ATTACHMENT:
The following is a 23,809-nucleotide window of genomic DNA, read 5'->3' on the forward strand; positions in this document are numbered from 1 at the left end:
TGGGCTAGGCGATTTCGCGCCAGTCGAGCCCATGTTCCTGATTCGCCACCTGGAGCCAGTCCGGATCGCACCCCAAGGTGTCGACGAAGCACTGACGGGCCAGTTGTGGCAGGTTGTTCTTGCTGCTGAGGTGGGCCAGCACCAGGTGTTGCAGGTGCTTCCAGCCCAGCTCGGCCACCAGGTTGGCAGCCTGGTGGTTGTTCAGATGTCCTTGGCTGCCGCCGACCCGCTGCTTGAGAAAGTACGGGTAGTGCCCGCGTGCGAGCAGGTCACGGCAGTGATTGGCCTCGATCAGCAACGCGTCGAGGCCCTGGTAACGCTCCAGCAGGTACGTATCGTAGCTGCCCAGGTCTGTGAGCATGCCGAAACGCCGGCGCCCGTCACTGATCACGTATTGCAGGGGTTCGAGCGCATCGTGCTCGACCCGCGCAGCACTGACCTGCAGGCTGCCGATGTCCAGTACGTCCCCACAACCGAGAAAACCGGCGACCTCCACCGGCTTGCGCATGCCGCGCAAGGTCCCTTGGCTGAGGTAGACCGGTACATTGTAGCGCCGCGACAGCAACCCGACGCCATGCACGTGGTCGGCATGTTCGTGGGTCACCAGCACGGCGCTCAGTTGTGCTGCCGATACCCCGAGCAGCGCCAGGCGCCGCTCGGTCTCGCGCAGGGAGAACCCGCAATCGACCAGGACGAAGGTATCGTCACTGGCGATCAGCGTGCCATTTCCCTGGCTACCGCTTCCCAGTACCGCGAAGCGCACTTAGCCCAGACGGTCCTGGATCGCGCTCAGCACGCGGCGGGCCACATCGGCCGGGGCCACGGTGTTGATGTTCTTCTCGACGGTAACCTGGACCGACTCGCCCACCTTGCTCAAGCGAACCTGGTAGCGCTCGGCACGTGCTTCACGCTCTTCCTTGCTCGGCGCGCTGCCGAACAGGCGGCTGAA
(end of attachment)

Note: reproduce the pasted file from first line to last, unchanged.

The following is a 23,809-nucleotide window of genomic DNA, read 5'->3' on the forward strand; positions in this document are numbered from 1 at the left end:
TGGGCTAGGCGATTTCGCGCCAGTCGAGCCCATGTTCCTGATTCGCCACCTGGAGCCAGTCCGGATCGCACCCCAAGGTGTCGACGAAGCACTGACGGGCCAGTTGTGGCAGGTTGTTCTTGCTGCTGAGGTGGGCCAGCACCAGGTGTTGCAGGTGCTTCCAGCCCAGCTCGGCCACCAGGTTGGCAGCCTGGTGGTTGTTCAGATGTCCTTGGCTGCCGCCGACCCGCTGCTTGAGAAAGTACGGGTAGTGCCCGCGTGCGAGCAGGTCACGGCAGTGATTGGCCTCGATCAGCAACGCGTCGAGGCCCTGGTAACGCTCCAGCAGGTACGTATCGTAGCTGCCCAGGTCTGTGAGCATGCCGAAACGCCGGCGCCCGTCACTGATCACGTATTGCAGGGGTTCGAGCGCATCGTGCTCGACCCGCGCAGCACTGACCTGCAGGCTGCCGATGTCCAGTACGTCCCCACAACCGAGAAAACCGGCGACCTCCACCGGCTTGCGCATGCCGCGCAAGGTCCCTTGGCTGAGGTAGACCGGTACATTGTAGCGCCGCGACAGCAACCCGACGCCATGCACGTGGTCGGCATGTTCGTGGGTCACCAGCACGGCGCTCAGTTGTGCTGCCGATACCCCGAGCAGCGCCAGGCGCCGCTCGGTCTCGCGCAGGGAGAACCCGCAATCGACCAGGACGAAGGTATCGTCACTGGCGATCAGCGTGCCATTTCCCTGGCTACCGCTTCCCAGTACCGCGAAGCGCACTTAGCCCAGACGGTCCTGGATCGCGCTCAGCACGCGGCGGGCCACATCGGCCGGGGCCACGGTGTTGATGTTCTTCTCGACGGTAACCTGGACCGACTCGCCCACCTTGCTCAAGCGAACCTGGTAGCGCTCGGCACGTGCTTCACGCTCTTCCTTGCTCGGCGCGCTGCCGAACAGGCGGCTGAA